THE SHELLEY HISTORY
A brief insight into the history of Shelley Manor
Many know our building because of its associations with Mary Shelley and Frankenstein. The house was indeed built for her but sadly she died at the Shelley’s London family home before it was completed and her son and his wife took occupancy. So how did the world famous literary, radical and political dynasty take residence in Boscombe, why did the family line end here and how has their theatre survived?
Mary Shelley (1797-1851) is the name we all recognise today. But she was just the middle line of a series of political, radical and artistic public figures.
Mary Shelley’s Parents
Mary Wollstonecraft wrote “Vindication of the Rights of Woman”. She is regarded today as one of the founders of the women’s rights movement.
William Godwin was a radical philosopher and renowned atheist, with political and moral ideas on truth, justice and liberty.
Then she chose a husband with an equally interesting background.
Mary Shelley’s husband
Percy Bysshe Shelley - Poet – (1792 -1822).
Attended – Eton College - expelled from Oxford University for writing and publishing a paper on “ The Necessity of Atheism”. After a failed romance with his cousin Harriet Grove, he was pursued by Harriet Westbrook and he married her. His father Sir Timothy disowned him on account of both incidents.
He travelled to the Lake District and heard more about William Godwin. He offered to support Godwin financially although cash starved. He visited Ireland and Wales writing papers supporting Irish independence and workers’ rights – both risking revolution during revolutionary times. He survived an assassination attempt. Unhappy in his marriage, he began to spend more time with William Godwin and his daughters. Percy eloped to France with 16 year-old Mary Godwin in1814 (while Percy’s wife Harriet was expecting their first child). William Godwin was distraught. Claire Clairmont - Mary 's stepsister - went too also 16 years. Percy Byshee’s reputation grew as did his output of poetry and he became friends with Lord Byron.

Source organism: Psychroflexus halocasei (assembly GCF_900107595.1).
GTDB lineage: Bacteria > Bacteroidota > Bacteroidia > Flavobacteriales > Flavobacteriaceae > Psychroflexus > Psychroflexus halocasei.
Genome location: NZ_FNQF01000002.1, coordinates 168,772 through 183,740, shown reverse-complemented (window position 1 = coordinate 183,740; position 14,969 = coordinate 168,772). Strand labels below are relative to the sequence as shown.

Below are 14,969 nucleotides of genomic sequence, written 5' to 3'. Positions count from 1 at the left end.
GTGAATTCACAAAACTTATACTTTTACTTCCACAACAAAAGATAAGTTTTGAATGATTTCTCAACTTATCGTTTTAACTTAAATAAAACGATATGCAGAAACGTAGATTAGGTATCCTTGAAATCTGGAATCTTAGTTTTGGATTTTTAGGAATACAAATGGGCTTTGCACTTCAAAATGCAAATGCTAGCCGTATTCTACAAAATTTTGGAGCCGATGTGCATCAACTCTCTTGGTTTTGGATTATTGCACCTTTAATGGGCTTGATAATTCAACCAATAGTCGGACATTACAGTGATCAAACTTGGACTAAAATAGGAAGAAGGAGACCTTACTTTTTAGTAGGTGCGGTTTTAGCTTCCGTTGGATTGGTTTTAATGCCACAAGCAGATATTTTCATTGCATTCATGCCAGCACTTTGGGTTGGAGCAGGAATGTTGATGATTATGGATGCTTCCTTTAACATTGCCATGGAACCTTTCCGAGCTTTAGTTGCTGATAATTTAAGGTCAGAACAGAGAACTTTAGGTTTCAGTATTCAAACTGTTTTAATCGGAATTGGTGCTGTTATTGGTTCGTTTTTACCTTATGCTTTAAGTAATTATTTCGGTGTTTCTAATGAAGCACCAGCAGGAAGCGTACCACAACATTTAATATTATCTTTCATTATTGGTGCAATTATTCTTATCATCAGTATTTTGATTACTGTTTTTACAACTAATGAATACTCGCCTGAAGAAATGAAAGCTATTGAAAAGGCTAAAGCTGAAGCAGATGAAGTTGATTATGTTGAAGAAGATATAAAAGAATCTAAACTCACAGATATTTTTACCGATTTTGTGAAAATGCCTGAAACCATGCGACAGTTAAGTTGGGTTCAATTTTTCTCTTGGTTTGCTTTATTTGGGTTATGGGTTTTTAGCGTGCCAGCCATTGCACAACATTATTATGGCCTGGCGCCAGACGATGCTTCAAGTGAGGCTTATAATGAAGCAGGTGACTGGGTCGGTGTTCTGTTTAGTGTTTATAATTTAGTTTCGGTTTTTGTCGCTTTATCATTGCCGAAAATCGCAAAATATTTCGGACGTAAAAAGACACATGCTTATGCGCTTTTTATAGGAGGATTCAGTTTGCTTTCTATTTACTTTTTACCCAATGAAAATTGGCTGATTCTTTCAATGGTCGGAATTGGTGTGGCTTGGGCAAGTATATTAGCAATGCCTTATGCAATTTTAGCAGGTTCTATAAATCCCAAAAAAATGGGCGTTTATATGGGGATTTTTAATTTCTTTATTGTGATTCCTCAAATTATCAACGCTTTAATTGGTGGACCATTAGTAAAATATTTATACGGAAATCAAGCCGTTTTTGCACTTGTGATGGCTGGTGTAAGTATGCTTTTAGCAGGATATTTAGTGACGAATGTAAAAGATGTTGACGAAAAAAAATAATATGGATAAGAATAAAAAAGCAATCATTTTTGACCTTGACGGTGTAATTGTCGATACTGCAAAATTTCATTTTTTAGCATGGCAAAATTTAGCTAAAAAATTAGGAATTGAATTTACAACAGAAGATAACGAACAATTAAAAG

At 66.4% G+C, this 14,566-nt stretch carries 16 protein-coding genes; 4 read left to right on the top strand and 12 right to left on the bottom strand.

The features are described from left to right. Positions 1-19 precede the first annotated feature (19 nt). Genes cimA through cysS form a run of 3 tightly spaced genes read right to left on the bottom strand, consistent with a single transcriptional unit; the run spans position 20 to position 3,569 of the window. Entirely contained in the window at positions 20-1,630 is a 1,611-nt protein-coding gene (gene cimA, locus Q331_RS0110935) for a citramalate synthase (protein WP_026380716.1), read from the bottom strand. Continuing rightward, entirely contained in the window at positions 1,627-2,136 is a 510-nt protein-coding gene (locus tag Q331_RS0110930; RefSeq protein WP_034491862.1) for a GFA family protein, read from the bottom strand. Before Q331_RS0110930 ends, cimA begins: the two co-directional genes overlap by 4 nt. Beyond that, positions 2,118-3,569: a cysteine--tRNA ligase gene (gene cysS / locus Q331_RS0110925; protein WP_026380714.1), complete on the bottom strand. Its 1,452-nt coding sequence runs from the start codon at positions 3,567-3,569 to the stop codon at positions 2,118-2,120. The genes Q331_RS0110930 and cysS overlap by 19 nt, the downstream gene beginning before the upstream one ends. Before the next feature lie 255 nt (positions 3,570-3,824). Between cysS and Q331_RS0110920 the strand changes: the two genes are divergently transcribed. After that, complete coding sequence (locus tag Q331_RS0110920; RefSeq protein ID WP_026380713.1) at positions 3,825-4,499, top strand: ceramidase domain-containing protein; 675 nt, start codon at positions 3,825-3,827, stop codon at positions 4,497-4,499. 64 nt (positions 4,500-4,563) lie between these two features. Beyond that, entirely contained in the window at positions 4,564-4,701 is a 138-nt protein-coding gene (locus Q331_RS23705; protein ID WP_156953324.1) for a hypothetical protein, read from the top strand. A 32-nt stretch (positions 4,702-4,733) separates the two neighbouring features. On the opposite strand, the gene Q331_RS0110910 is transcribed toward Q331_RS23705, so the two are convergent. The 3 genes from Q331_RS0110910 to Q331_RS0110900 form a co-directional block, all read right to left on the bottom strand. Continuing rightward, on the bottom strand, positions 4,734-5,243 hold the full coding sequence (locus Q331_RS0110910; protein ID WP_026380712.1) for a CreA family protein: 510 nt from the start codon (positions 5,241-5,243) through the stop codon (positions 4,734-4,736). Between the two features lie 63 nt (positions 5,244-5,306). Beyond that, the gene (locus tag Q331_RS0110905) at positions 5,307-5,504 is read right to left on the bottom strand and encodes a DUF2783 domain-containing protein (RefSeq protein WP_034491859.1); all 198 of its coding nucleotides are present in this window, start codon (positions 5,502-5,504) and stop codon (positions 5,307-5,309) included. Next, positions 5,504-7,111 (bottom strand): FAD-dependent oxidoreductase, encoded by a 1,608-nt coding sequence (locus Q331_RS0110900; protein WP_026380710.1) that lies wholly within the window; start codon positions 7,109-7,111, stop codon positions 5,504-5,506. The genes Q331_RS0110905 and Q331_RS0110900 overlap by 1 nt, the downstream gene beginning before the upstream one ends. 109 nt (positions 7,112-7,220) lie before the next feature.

In 1816 Percy and Mary rented a house overlooking Lake Geneva next to the Villa Diodati that was rented by Lord Byron. As a result of volcanoes in the Far East, it was a miserable stormy summer and kept indoors they wrote Gothic tales and so the idea of Frankenstein was born and was published successfully in 1817.
Births, Deaths, Suicides and Marriage
Mary had 3 children who all died relatively young. Claire also had a daughter by Lord Byron called Allegra, who was sent to a convent and died as a teenager.
Mary’s half sister Fanny killed herself.
Shelley’s estranged wife Harriet was found floating in the Serpentine in Hyde Park in 1816 and within a month Mary and Percy were married. Mary gave birth to Percy Florence Shelley (The Boscombe Shelley!) in Florence in1819 and he survived.